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Developing systems for organic and low input apple production

Middleton, S. G., Zeppa, A., McWaters, A., Nimmo, P. R., and Horlock, C. M. (2008) Developing systems for organic and low input apple production. Project Report. Horticulture Australia Ltd.



The Australian apple industry has worked hard in recent decades to reduce its reliance on synthetic agricultural chemicals to control pests and diseases. Apple scab, caused by Venturia inaequalis, is the major fungal disease of apples in Australia, and new apple varieties resistant to scab have been developed by the Department of Primary Industries and Fisheries, Queensland (DPI&F).
One of these varieties is ‘RS103-130’, which will soon be available to Australian apple growers and help meet consumer demands for healthy food products grown using reduced agricultural chemicals. ‘RS103-130’ is a red apple that has exceptional shelf-life, and is juicy with a sweet, low-acid and mild flavour.

This project identified world’s best practice strategies to successfully grow ‘RS103-130’ apples in the Stanthorpe district of southern Queensland, in both organic and conventional production systems. The spring and summer rainfall in this locality makes it a high risk environment for apple scab infection, and the application of fewer sprays for apple scab control has both economic and environmental benefits. The total absence of apple scab symptoms on leaves or fruit of ‘RS103-130’ over four years suggests this variety is ideally suited to other apple producing regions of Australia, which contend with fewer environmental, pest and disease problems.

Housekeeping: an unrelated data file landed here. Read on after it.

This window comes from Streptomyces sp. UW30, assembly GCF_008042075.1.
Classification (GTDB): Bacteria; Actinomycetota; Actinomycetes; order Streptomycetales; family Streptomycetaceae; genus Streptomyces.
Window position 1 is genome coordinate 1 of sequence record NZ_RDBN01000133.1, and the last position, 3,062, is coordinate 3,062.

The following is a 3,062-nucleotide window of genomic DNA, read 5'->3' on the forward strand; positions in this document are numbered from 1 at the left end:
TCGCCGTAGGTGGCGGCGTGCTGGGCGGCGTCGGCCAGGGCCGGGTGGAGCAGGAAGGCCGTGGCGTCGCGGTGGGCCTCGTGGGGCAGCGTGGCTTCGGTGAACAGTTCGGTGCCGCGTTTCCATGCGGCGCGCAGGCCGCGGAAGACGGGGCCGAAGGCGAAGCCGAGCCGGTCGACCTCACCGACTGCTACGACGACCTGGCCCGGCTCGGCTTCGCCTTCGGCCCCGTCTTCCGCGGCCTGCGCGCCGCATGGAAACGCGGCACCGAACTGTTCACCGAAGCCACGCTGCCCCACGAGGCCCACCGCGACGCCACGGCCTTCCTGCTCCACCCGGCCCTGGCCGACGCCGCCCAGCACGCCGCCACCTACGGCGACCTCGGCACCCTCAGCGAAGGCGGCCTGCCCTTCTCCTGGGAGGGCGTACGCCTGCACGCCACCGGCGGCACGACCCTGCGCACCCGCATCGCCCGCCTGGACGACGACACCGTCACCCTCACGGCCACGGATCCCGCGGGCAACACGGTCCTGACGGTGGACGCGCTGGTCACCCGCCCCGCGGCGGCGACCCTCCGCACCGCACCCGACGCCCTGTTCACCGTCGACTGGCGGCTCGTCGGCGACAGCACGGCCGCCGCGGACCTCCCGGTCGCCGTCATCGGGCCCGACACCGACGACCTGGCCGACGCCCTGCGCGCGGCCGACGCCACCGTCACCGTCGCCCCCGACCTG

Item Type:Monograph (Project Report)
Business groups:Horticulture and Forestry Science
Keywords:Final report Apples Pears Pears Plant breeding Disease resistance
Subjects:Plant culture > Fruit and fruit culture
Plant pests and diseases > Plant pathology
Live Archive:08 Jun 2021 03:56
Last Modified:08 Dec 2023 04:27

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